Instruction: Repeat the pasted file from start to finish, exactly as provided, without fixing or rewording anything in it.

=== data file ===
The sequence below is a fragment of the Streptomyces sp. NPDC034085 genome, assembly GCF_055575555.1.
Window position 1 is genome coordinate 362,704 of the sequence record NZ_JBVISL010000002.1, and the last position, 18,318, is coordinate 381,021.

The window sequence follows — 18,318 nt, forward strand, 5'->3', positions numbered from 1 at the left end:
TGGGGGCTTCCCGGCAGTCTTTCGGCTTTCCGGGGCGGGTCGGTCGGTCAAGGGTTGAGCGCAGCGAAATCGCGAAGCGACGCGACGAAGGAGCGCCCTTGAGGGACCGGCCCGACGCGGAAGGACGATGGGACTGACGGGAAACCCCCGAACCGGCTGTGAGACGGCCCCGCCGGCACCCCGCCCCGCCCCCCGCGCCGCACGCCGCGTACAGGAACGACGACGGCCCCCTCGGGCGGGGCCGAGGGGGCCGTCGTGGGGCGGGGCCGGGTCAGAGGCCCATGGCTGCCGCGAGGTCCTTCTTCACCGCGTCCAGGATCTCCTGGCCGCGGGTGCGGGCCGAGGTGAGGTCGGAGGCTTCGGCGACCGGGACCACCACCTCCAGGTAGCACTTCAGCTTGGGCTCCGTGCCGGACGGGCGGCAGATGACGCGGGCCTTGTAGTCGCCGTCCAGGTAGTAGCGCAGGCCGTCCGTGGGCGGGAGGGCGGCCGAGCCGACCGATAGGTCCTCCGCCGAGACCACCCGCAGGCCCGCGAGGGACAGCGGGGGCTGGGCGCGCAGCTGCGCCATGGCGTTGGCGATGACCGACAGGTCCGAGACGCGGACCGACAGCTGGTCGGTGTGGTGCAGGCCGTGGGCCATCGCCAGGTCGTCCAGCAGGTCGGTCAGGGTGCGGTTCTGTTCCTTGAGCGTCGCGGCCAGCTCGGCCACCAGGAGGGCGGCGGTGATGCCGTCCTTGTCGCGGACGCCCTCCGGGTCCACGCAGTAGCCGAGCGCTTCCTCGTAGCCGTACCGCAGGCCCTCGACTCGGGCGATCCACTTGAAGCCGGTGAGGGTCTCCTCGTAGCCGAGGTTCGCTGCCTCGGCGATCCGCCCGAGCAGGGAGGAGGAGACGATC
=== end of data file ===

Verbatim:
The sequence below is a fragment of the Streptomyces sp. NPDC034085 genome, assembly GCF_055575555.1.
Window position 1 is genome coordinate 362,704 of the sequence record NZ_JBVISL010000002.1, and the last position, 18,318, is coordinate 381,021.

The window sequence follows — 18,318 nt, forward strand, 5'->3', positions numbered from 1 at the left end:
TGGGGGCTTCCCGGCAGTCTTTCGGCTTTCCGGGGCGGGTCGGTCGGTCAAGGGTTGAGCGCAGCGAAATCGCGAAGCGACGCGACGAAGGAGCGCCCTTGAGGGACCGGCCCGACGCGGAAGGACGATGGGACTGACGGGAAACCCCCGAACCGGCTGTGAGACGGCCCCGCCGGCACCCCGCCCCGCCCCCCGCGCCGCACGCCGCGTACAGGAACGACGACGGCCCCCTCGGGCGGGGCCGAGGGGGCCGTCGTGGGGCGGGGCCGGGTCAGAGGCCCATGGCTGCCGCGAGGTCCTTCTTCACCGCGTCCAGGATCTCCTGGCCGCGGGTGCGGGCCGAGGTGAGGTCGGAGGCTTCGGCGACCGGGACCACCACCTCCAGGTAGCACTTCAGCTTGGGCTCCGTGCCGGACGGGCGGCAGATGACGCGGGCCTTGTAGTCGCCGTCCAGGTAGTAGCGCAGGCCGTCCGTGGGCGGGAGGGCGGCCGAGCCGACCGATAGGTCCTCCGCCGAGACCACCCGCAGGCCCGCGAGGGACAGCGGGGGCTGGGCGCGCAGCTGCGCCATGGCGTTGGCGATGACCGACAGGTCCGAGACGCGGACCGACAGCTGGTCGGTGTGGTGCAGGCCGTGGGCCATCGCCAGGTCGTCCAGCAGGTCGGTCAGGGTGCGGTTCTGTTCCTTGAGCGTCGCGGCCAGCTCGGCCACCAGGAGGGCGGCGGTGATGCCGTCCTTGTCGCGGACGCCCTCCGGGTCCACGCAGTAGCCGAGCGCTTCCTCGTAGCCGTACCGCAGGCCCTCGACTCGGGCGATCCACTTGAAGCCGGTGAGGGTCTCCTCGTAGCCGAGGTTCGCTGCCTCGGCGATCCGCCCGAGCAGGGAGGAGGAGACGATC